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Island Beneath the Sea: A Novel (P.S.) by…

Island Beneath the Sea: A Novel (P.S.) (original 2009; edition 2011)

by Isabel Allende

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1,497824,953 (3.93)88
Title:Island Beneath the Sea: A Novel (P.S.)
Authors:Isabel Allende
Info:Harper Perennial (2011), Edition: Reprint, Paperback, 480 pages
Collections:Your library

Work details

Island Beneath the Sea by Isabel Allende (2009)

  1. 20
    Wide Sargasso Sea by Jean Rhys (Cecilturtle)
  2. 10
    Zorro by Isabel Allende (fiercebunny)
    fiercebunny: Isabel Allende is one my favorite Authors of all time, and Zorro is a surprising and beautifully written novel. While it is not my favorite Allende novel, it is up there and it a a fun read.
  3. 11
    Les Misérables by Victor Hugo (CGlanovsky)
    CGlanovsky: Cast of interconnected characters are subjected to historical pressures through years-worth of events surrounding a revolution. Issues of paternity and social justice.

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» See also 88 mentions

English (59)  Dutch (8)  Spanish (6)  Italian (3)  Norwegian (1)  Catalan (1)  French (1)  German (1)  Swedish (1)  All languages (81)
Showing 1-5 of 59 (next | show all)
What a pleasant find! I accidentally found this book and just loved it as an audiobook. I was swept away by the cast of characters but was especially fascinated by the well-researched historical aspects of the book. ( )
  bjoelle5 | Feb 6, 2016 |
Another wonderful book from probably my favorite author, or at least one of them. I savored this audio book to the last drop. I hope they don't go and make a stupid movie out of it. Full of her usual magic and the best character development around. ( )
  KathyGilbert | Jan 29, 2016 |
In my opinion, not her best book. Missed the lyricalness of her previous books. However, those in my book club who had not read her before loved the book. We all agreed the historical research was impeccable and the plot was well developed. ( )
  ellenuw | Jan 27, 2016 |
In my opinion, not her best book. Missed the lyricalness of her previous books. However, those in my book club who had not read her before loved the book. We all agreed the historical research was impeccable and the plot was well developed. ( )
  ellenuw | Jan 27, 2016 |
3.5 stars - a great story in an exotic location with sweeping historical background and fascinating insight into the world of sugar plantations in the French colonies. However, in my opinion, the writing (or maybe the translation) lets this book down, it sounds quite simplistic in places and for the most part doesn't flow for me. It's a good read, but I had expected more. ( )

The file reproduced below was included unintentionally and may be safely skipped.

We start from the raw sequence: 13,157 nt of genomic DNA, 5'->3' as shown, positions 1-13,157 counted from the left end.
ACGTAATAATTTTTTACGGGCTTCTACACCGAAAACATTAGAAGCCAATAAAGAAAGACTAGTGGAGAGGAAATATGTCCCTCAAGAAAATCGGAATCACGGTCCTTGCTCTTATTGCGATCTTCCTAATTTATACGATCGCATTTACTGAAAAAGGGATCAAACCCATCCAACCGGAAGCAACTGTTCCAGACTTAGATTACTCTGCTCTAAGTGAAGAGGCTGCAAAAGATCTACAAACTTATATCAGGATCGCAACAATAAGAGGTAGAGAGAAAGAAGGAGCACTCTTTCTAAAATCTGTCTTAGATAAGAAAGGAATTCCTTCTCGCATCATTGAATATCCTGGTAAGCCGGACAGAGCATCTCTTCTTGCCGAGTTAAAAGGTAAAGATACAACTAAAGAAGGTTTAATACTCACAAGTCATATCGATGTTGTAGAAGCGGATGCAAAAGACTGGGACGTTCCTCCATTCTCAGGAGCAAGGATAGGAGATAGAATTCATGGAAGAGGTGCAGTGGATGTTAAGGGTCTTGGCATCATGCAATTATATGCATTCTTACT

SabinaE | Jan 23, 2016 |
Showing 1-5 of 59 (next | show all)
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» Add other authors (7 possible)

Author nameRoleType of authorWork?Status
Isabel Allendeprimary authorall editionsconfirmed
Margaret Sayers PedenTranslatorsecondary authorsome editionsconfirmed
Risvik, KariTranslatorsecondary authorsome editionsconfirmed
Risvik, KjellTranslatorsecondary authorsome editionsconfirmed
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To my children, Nicolas and Lori
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In my forty years I, Zarite Sedella, have had better luck than other slaves.
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Amazon.com Product Description (ISBN 0061988243, Hardcover)

Born on the island of Saint-Domingue, Zarité—known as Tété—is the daughter of an African mother she never knew and one of the white sailors who brought her into bondage. Though her childhood is one of brutality and fear, Tété finds solace in the traditional rhythms of African drums and the voodoo loa she discovers through her fellow slaves.

When twenty-year-old Toulouse Valmorain arrives on the island in 1770, it’s with powdered wigs in his trunks and dreams of financial success in his mind. But running his father’s plantation, Saint Lazare, is neither glamorous nor easy. Although Valmorain purchases young Tété for his bride, it is he who will become dependent on the services of his teenaged slave.

Against the merciless backdrop of sugarcane fields, the lives of Tété and Valmorain grow ever more intertwined. When the bloody revolution of Toussaint Louverture arrives at the gates of Saint Lazare, they flee the brutal conditions of the French colony, soon to become Haiti, for the raucous, free-wheeling enterprise of New Orleans. There Tété finally forges a new life, but her connection to Valmorain is deeper than anyone knows and not easily severed. With an impressive richness of detail, and a narrative wit and brio second to none, Allende crafts the riveting story of one woman’s determination to find love amid loss, to offer humanity though her own has been so battered, and to forge a new identity in the cruelest of circumstances.

(retrieved from Amazon Thu, 12 Mar 2015 18:15:47 -0400)

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"The story of a mulatta woman, a slave and concubine, determined to take control of her own destiny in a society where that would seem impossible"--Provided by publisher.

(summary from another edition)

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